Naturopathic Medicine

Naturopathic medicine (also known as Naturopathy) is a school of medical philosophy and practice that seeks to improve health and treat disease chiefly by assisting the body’s innate capacity to recover from illness and injury. Naturopathic practice may include a broad array of different modalities, including manual therapy, hydrotherapy, botanical medicine, acupuncture, counseling, environmental medicine, nutrition, and so on. Practitioners tend to emphasize a holistic approach to patient care. Naturopathy has its origins in the United States, but is today practiced in many countries around the world in one form or another, where it is subject to different standards of regulation and levels of acceptance.

Naturopathic practitioners prefer not to use invasive surgery, or most synthetic drugs, preferring “natural” remedies; i.e., relatively unprocessed or whole medications, such as herbs and foods. Licensed physicians from accredited schools are trained to use diagnostic tests such as imaging and blood tests before deciding upon the full course of treatment. Naturopathic Practitioners also employ the use of prescription medications and surgery when necessary and refer out to other medical practitioners.

Principles of Naturopathic Medicine

Vis Medicatrix Naturae  (The Healing Power of Nature)
The body has the inherent ability to establish, maintain, and restore health. The healing process is ordered and intelligent; nature heals through the response of the life force. The physician’s role is to facilitate and augment this process, to identify and remove obstacles to health and recovery, and to support the creation of a healthy internal and external environment.

Tolle Causam  (Identify and Treat the Cause)
Illness does not occur without cause. Underlying causes of disease must be discovered and removed or treated before a person can recover completely from illness. Symptoms are expressions of the body’s attempt to heal, but are not the cause of disease; therefore, naturopathic medicine addresses itself primarily to the underlying causes of disease, rather than to the symptoms. Causes may occur on many levels, including physical, emotional, mental, and spiritual. The physician must evaluate fundamental underlying causes on all levels, directing treatment at root causes as well as seeking relief of symptoms.

Primum Non Nocere  (First Do No Harm)
Therapeutic actions that are complementary to and synergistic with the body’s innate healing process prevent harm to patients. Naturopathic physicians follow three precepts to avoid harming the patient:

  • Use methods and medicinal substances that minimize the risk of harmful effects, and apply the least possible force or intervention necessary to diagnose illness and restore health.
  • Whenever possible, avoid symptom suppression as it can interfere with the healing process.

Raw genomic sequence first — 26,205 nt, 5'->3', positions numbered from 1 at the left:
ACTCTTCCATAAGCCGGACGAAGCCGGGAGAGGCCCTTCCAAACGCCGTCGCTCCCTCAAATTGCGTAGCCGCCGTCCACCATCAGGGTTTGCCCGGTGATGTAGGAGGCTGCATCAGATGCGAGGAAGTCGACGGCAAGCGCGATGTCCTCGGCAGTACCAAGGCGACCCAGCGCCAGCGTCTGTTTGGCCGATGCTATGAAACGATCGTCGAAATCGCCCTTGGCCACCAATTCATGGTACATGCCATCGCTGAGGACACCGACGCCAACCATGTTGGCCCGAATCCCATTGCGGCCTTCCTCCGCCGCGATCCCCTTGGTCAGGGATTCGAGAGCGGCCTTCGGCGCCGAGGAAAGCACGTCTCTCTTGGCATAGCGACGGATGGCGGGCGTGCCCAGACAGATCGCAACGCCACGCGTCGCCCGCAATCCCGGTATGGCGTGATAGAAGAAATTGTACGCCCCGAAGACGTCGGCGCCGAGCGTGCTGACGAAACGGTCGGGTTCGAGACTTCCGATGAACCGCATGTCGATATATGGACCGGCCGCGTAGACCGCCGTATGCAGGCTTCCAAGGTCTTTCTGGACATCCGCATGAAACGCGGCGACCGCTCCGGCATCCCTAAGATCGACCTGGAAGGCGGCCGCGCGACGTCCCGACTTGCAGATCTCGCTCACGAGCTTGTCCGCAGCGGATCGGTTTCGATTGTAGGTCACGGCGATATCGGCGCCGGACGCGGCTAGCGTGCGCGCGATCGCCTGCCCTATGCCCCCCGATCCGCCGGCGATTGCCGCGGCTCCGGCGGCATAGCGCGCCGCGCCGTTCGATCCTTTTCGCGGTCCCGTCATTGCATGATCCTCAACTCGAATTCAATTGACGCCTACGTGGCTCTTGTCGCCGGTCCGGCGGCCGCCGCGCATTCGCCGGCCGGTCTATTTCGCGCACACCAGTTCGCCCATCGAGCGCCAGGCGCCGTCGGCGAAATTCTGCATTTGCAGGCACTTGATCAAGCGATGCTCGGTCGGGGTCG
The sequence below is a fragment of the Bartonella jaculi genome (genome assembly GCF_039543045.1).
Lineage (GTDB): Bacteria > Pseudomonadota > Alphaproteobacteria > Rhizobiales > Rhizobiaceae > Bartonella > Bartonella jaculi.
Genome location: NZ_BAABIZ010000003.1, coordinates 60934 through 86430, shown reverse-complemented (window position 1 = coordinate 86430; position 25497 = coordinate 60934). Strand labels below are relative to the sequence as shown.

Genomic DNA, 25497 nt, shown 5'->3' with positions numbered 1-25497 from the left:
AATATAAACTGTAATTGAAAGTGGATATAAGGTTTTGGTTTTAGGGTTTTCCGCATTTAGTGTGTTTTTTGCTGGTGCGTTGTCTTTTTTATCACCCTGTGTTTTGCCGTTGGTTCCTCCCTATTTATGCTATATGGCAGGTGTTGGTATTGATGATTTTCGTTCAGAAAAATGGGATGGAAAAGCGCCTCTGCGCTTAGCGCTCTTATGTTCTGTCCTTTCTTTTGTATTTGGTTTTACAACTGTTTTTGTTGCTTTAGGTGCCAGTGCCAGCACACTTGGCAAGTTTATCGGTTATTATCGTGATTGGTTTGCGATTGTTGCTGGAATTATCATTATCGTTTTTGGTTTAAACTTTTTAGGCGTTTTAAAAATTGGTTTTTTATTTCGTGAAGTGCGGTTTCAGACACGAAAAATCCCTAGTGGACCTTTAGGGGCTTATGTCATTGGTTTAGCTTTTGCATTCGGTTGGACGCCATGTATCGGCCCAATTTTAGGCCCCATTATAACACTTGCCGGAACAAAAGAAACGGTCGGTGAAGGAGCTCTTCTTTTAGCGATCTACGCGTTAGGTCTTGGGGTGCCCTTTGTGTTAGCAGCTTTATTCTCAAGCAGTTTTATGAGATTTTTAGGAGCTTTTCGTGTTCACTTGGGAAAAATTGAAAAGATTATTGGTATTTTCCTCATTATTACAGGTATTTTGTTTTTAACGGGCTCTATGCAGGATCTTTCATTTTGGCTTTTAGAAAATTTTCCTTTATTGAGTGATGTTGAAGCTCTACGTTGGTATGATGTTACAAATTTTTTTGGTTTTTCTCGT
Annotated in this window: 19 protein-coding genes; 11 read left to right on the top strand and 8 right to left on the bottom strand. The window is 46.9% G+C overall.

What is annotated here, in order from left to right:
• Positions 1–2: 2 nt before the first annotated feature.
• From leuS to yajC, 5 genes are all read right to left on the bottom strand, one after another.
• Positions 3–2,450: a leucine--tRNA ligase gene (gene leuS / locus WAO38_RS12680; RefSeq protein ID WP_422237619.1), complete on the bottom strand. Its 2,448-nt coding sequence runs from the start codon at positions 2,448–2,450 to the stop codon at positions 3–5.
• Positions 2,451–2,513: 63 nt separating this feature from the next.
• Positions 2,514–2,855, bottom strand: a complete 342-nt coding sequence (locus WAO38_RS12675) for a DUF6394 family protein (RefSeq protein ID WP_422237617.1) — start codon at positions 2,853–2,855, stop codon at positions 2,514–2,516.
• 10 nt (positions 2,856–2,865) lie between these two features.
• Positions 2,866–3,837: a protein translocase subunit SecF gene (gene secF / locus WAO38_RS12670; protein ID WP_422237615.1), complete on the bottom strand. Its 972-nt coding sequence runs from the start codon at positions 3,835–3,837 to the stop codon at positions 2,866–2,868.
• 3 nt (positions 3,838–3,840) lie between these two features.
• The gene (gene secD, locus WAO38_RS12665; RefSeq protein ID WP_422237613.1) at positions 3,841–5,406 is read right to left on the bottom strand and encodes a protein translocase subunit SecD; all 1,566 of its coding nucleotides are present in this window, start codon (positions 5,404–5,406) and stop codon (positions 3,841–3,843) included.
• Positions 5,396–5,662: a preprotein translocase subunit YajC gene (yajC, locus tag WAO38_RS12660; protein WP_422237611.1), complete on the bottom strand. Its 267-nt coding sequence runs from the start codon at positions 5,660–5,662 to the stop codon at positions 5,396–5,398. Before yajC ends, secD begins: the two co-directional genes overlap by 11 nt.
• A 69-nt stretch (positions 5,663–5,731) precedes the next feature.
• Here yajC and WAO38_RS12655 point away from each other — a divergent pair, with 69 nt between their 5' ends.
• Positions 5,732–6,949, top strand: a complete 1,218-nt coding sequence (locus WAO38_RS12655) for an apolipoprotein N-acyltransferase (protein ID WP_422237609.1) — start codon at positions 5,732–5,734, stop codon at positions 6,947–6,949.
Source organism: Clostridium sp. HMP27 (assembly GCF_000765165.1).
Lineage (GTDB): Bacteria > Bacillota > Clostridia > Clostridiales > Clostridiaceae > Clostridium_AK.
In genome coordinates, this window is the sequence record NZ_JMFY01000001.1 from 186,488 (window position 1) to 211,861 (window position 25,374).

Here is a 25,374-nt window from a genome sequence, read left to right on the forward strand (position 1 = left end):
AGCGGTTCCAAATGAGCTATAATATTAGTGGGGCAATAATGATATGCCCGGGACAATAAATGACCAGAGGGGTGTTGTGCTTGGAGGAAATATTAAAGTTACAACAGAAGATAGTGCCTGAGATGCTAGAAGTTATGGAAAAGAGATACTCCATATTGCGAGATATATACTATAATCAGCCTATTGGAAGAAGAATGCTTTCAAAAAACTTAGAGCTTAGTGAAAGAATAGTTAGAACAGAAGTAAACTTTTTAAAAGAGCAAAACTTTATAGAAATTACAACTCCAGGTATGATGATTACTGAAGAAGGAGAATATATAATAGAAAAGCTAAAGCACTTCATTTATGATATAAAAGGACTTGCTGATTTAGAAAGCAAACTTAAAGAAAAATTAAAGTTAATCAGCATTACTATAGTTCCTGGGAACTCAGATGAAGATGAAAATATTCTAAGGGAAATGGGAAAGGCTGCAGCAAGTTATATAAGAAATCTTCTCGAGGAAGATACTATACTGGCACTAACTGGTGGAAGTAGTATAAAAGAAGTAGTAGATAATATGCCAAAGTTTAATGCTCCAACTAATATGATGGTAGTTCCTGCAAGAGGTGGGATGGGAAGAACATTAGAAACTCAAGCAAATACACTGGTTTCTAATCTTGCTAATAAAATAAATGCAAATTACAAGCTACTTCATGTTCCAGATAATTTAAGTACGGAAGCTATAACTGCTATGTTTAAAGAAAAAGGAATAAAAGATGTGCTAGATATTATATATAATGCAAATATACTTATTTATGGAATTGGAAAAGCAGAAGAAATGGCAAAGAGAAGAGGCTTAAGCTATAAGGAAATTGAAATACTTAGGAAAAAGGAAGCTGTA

• Respect and cooperate with the vis medicatrix naturae in diagnosis, treatment, and counseling.

Tolle Totum (Treat the Whole Person)
Health and disease are conditions of the whole organism, involving a complex interaction of physical, spiritual, mental, emotional, genetic, environmental, and social factors. The physician must treat the whole person by taking all of these factors into account. The harmonious functioning of all aspects of the individual is essential to recovery from and prevention of disease, and requires a personalized and comprehensive approach to diagnosis and treatment. In Perturbato Animo Sicut In Corpore Samitas Esse Non Potest.

Docere (The Physician as Teacher)
Beyond an accurate diagnosis and appropriate prescription, the physician must work to create a healthy, sensitive interpersonal relationship with the patient. A cooperative doctor-patient relationship has inherent therapeutic value. The physician’s major role is to educate and encourage the patient to take responsibility for his or her own health. The physician is a catalyst for healthful change, empowering and motivating the patient to assume responsibility. It is the patient, not the doctor, who ultimately creates or accomplishes healing. The physician must strive to inspire hope as well as understanding. The physician must also make a commitment to her/his personal and spiritual development in order to be a good teacher.

Principiis obsta: Sero medicina curator  (Prevention)
The ultimate goal of naturopathic medicine is prevention. This is accomplished through education and promotion of lifestyle habits that foster good health. The physician assesses risk factors and hereditary susceptibility to disease and makes appropriate interventions to avoid further harm and risk to the patient. The emphasis is on building health rather than on fighting disease. Because it is difficult to be healthy in an unhealthy world, it is the responsibility of both physician and patient to create a healthier environment in which to live.